It had stood for almost ten years against every conceivable ordnance that the Americans could muster via air power, surviving wave after wave of determined American airmen. For the North Vietnamese, it assumed a prominence that approached mythical status and became a symbol for the North of their determination, fortitude and cause.
Begun in 1957 and completed in 1964, it spanned the Ma River in the Annam province in North Vietnam. It did not die easily. Surrounded by what can only be described as the most hostile air space known to man, it was defended by every known defensive anti-aircraft weapon known, including surface to air missiles (SA-2's), AAA (up to 100mm) small arms fire and Migs at nearby airfields. The missions to Thanh Hoa bridge via Route Pack 4, became a veritable gauntlet that few combat pilots would relish. But these were not just ordinary men. They were determined men who supported each other and believed in a cause to defend the liberty and freedom of all people, including all of Vietnam and South East Asia. 104 American pilots were shot down within a 75 square mile vicinity of the target! The communists used the bridge to push Russian and Chinese supplies southward to the ground front by rail, truck and foot. Many airmen who survived being shot down would endure years of torture, mistreatment and malnourishment at the hands of their tormentors. They were housed in such infamous prisons as the 'Hanoi Hilton' while the biased world media believed that the POW's were being treated humanely.
Few people today ponder the hot action that occurred over the Thanh Hoa bridge. Fewer still know anything about it. But to the men and their families who endured, the memories of these valiant warriors stand as a testament to the noble and deeply rooted concepts of duty, honor and country.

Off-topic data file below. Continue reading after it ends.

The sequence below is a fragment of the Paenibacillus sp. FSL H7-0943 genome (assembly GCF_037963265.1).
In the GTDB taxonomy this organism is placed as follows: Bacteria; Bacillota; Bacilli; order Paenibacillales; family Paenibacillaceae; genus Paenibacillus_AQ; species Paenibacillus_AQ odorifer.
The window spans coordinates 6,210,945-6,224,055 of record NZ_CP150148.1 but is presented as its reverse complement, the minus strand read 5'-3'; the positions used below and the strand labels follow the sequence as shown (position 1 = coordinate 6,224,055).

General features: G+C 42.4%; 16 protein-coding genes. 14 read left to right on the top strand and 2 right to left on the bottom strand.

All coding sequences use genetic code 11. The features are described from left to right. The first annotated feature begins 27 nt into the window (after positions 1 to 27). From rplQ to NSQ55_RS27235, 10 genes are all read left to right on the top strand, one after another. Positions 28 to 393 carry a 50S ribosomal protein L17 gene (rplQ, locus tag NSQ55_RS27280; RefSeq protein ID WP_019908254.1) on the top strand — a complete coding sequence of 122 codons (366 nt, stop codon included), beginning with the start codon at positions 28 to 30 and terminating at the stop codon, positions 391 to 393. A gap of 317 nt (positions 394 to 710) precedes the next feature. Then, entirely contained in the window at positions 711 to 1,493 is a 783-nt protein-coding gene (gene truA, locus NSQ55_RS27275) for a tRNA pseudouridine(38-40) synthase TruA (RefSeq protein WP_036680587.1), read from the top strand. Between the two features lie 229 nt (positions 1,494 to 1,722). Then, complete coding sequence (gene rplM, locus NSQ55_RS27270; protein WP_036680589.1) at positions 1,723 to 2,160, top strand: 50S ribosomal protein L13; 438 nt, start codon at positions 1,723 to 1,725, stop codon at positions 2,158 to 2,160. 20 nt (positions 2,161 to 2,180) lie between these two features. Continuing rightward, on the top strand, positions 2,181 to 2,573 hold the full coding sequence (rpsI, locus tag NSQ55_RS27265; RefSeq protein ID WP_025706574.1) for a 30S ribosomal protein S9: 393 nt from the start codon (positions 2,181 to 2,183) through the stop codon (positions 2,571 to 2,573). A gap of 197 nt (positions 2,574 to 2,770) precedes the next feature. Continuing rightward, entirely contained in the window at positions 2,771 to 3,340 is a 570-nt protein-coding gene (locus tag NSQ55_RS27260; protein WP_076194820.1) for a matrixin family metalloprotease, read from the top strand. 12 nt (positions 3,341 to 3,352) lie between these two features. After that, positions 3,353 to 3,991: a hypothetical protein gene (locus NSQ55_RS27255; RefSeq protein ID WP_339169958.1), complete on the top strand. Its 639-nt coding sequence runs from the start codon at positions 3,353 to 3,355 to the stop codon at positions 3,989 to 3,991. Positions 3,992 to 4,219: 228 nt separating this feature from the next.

Robert Bailey's painting depicts an attack scenario that was repeated many times. F-4 Phantoms fly flak suppression, targeting any and all who contest their arrival. Meanwhile, the A-4 Skyhawks deliver their carefully armed ordnance. Entering the target area at high speed, the pilots and their planes leave the bridge surrounded by an ever-expanding flak maelstrom in the hope that this will be the mission that will break the Dragon's Jaw and remove it from the dreaded target list.
Signing these prints are aircrew who attacked the bridge some time during their tours of Vietnam. Two of the signees were shot down over the bridge, and survived almost six years of torture and imprisonment at the hands of the communists. Depicted is Phantom #201 flown by Fred Ferrazzano and later on the ill-fated flight by Ev Southwick and Jack Rollins.
Commander Fred J. Ferrazzano was born in Paterson, New Jersey. H e became a naval aviator in 1954. With the VF-111 Sundowners, he was deployed to the far east aboard U.S.S. Lexington (CVA 16). His first Mig engagement was off Hainan. During 1964-65 he had two Vietnam combat deployments as Operations Officer of VF-142 aboard the carriers Constellation & Ranger, plus two aboard the U.S.S. Hancock. He sustained damage to six Phantoms during his combat experience off Vietnam, in addition to a near miss from a nervous wingman's sidewinder! During on emission, he was recovered aboard the carrier minus his Phantom's nose. During 1973 he ordered and implemented the mining of Haiphong Harbor, much to the surprise of President Nixon! Personal decorations include: Conspicuous Service Cross (8), Conspicuous Service Star (2), Bronze Star, Air Medals (9), Navy Commendation Medals (7) with Combat V (6), and Vietnamese Cross of Gallantry. Fred flew more than 350 combat missions and retired as a Commander.